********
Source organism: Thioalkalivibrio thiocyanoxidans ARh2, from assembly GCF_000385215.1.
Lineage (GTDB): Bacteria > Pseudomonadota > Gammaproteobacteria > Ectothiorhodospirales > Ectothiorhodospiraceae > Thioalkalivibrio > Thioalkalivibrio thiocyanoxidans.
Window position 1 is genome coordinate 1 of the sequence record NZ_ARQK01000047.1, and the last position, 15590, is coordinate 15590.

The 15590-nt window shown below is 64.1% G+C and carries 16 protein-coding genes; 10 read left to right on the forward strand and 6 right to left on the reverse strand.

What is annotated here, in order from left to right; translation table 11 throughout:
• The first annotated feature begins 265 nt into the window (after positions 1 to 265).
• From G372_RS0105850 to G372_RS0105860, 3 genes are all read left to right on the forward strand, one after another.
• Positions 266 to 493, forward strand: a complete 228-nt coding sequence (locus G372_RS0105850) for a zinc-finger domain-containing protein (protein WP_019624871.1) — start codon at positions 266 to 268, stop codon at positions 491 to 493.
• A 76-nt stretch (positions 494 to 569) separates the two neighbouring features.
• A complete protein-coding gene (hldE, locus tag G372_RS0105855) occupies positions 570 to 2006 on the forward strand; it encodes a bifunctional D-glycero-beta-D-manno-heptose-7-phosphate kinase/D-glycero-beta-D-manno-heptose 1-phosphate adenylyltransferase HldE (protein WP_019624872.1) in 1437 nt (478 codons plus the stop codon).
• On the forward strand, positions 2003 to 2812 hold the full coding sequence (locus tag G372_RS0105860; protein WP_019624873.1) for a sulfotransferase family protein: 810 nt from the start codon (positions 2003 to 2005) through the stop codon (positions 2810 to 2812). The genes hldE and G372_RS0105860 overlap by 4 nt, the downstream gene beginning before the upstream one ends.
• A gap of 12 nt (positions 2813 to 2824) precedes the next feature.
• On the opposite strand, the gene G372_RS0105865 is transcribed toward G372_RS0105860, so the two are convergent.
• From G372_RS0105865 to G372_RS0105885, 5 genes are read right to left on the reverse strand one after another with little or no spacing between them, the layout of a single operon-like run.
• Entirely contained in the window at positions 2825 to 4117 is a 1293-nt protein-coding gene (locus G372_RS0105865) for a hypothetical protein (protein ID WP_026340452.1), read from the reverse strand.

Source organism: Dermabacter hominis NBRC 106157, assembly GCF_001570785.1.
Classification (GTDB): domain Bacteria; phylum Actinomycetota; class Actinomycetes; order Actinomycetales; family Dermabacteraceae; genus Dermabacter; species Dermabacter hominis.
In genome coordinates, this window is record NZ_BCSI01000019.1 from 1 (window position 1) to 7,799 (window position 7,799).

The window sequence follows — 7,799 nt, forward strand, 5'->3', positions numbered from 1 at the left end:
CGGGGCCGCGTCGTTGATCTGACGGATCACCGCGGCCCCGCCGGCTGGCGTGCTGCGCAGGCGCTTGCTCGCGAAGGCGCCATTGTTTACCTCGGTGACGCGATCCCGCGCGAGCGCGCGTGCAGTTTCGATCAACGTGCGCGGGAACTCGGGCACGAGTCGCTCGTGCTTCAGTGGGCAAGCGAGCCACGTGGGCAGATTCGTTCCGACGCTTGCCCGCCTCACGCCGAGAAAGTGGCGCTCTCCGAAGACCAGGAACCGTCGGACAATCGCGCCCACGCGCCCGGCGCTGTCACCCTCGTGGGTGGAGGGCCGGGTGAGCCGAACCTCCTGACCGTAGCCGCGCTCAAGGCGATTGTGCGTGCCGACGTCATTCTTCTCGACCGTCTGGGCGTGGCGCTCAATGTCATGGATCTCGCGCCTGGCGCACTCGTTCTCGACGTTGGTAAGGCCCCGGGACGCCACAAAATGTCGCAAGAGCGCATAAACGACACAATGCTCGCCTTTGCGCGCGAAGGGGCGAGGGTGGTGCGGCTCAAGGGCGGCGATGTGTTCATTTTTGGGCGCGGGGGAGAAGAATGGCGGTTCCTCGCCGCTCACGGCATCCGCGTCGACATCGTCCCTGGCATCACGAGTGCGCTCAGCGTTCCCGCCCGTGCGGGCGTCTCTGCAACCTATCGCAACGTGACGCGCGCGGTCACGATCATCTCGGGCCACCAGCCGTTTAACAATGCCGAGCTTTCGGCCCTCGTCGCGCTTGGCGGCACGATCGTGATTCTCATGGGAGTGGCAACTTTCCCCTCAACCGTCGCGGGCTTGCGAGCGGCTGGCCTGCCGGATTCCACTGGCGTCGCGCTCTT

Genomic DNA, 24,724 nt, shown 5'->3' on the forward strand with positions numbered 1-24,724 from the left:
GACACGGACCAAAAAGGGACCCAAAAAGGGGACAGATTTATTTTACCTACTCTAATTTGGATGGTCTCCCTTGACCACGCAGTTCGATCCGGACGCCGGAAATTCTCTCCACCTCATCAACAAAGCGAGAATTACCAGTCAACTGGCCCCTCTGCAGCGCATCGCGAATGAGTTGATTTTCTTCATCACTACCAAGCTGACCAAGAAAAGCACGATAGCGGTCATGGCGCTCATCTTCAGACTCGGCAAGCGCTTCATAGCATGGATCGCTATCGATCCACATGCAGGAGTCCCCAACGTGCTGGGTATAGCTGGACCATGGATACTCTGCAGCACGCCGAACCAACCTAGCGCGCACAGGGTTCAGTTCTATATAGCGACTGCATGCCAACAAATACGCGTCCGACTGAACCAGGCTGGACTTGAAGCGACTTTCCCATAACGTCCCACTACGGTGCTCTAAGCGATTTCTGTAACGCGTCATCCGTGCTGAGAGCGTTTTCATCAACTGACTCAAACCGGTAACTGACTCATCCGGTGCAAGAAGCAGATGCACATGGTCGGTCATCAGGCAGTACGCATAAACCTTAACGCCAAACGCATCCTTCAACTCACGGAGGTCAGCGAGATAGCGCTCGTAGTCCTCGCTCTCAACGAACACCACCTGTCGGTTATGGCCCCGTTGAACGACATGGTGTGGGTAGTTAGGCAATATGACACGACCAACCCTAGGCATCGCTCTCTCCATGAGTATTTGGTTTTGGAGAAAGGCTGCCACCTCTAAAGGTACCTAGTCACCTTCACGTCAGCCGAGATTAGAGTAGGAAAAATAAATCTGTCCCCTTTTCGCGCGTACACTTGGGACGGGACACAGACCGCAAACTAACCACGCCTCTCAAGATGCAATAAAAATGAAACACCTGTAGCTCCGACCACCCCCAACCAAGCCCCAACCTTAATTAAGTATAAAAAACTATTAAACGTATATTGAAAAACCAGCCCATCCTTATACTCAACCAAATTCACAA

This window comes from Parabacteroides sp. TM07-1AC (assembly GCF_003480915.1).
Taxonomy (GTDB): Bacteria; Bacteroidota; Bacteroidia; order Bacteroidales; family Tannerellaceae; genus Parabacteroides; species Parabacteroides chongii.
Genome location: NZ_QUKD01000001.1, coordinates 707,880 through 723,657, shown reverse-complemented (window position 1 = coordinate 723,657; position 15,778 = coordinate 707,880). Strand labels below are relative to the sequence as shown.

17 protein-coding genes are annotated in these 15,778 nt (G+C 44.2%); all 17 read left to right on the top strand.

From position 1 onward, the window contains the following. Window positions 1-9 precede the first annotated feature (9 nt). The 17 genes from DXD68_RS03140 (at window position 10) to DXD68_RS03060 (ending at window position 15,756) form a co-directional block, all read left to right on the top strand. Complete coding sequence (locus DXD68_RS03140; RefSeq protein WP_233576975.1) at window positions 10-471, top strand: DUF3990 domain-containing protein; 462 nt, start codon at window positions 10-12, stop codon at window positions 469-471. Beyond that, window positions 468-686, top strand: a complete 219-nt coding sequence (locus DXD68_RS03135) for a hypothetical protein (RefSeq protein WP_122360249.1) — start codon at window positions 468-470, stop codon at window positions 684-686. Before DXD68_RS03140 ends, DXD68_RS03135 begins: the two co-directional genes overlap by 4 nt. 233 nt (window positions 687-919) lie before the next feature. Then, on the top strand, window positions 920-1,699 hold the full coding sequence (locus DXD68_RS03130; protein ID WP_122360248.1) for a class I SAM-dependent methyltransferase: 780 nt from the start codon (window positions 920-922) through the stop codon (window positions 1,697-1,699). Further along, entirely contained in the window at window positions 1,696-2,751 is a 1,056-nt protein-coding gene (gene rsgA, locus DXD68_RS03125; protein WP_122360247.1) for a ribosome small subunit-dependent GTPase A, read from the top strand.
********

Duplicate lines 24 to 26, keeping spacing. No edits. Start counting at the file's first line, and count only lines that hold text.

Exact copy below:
Taxonomy (GTDB): Bacteria; Bacteroidota; Bacteroidia; order Bacteroidales; family Tannerellaceae; genus Parabacteroides; species Parabacteroides chongii.
Genome location: NZ_QUKD01000001.1, coordinates 707,880 through 723,657, shown reverse-complemented (window position 1 = coordinate 723,657; position 15,778 = coordinate 707,880). Strand labels below are relative to the sequence as shown.

17 protein-coding genes are annotated in these 15,778 nt (G+C 44.2%); all 17 read left to right on the top strand.